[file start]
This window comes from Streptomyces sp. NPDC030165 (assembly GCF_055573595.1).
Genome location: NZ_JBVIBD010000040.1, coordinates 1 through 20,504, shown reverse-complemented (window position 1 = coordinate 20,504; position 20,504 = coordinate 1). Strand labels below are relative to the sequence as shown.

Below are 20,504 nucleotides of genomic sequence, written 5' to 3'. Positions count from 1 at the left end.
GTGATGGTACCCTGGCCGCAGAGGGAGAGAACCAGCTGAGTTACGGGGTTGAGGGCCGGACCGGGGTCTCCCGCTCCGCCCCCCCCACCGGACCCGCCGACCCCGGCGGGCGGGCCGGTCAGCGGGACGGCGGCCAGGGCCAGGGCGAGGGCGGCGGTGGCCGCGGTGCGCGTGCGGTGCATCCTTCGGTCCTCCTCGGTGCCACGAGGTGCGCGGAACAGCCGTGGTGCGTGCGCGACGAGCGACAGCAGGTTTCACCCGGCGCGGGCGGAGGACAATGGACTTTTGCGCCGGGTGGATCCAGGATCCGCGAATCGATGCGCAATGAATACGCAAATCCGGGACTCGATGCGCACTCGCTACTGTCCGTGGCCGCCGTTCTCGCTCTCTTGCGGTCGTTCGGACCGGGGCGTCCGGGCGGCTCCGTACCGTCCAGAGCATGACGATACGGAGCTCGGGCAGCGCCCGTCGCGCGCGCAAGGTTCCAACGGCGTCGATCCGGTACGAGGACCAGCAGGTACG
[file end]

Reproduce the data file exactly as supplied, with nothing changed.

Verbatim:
This window comes from Streptomyces sp. NPDC030165 (assembly GCF_055573595.1).
Genome location: NZ_JBVIBD010000040.1, coordinates 1 through 20,504, shown reverse-complemented (window position 1 = coordinate 20,504; position 20,504 = coordinate 1). Strand labels below are relative to the sequence as shown.

Below are 20,504 nucleotides of genomic sequence, written 5' to 3'. Positions count from 1 at the left end.
GTGATGGTACCCTGGCCGCAGAGGGAGAGAACCAGCTGAGTTACGGGGTTGAGGGCCGGACCGGGGTCTCCCGCTCCGCCCCCCCCACCGGACCCGCCGACCCCGGCGGGCGGGCCGGTCAGCGGGACGGCGGCCAGGGCCAGGGCGAGGGCGGCGGTGGCCGCGGTGCGCGTGCGGTGCATCCTTCGGTCCTCCTCGGTGCCACGAGGTGCGCGGAACAGCCGTGGTGCGTGCGCGACGAGCGACAGCAGGTTTCACCCGGCGCGGGCGGAGGACAATGGACTTTTGCGCCGGGTGGATCCAGGATCCGCGAATCGATGCGCAATGAATACGCAAATCCGGGACTCGATGCGCACTCGCTACTGTCCGTGGCCGCCGTTCTCGCTCTCTTGCGGTCGTTCGGACCGGGGCGTCCGGGCGGCTCCGTACCGTCCAGAGCATGACGATACGGAGCTCGGGCAGCGCCCGTCGCGCGCGCAAGGTTCCAACGGCGTCGATCCGGTACGAGGACCAGCAGGTACG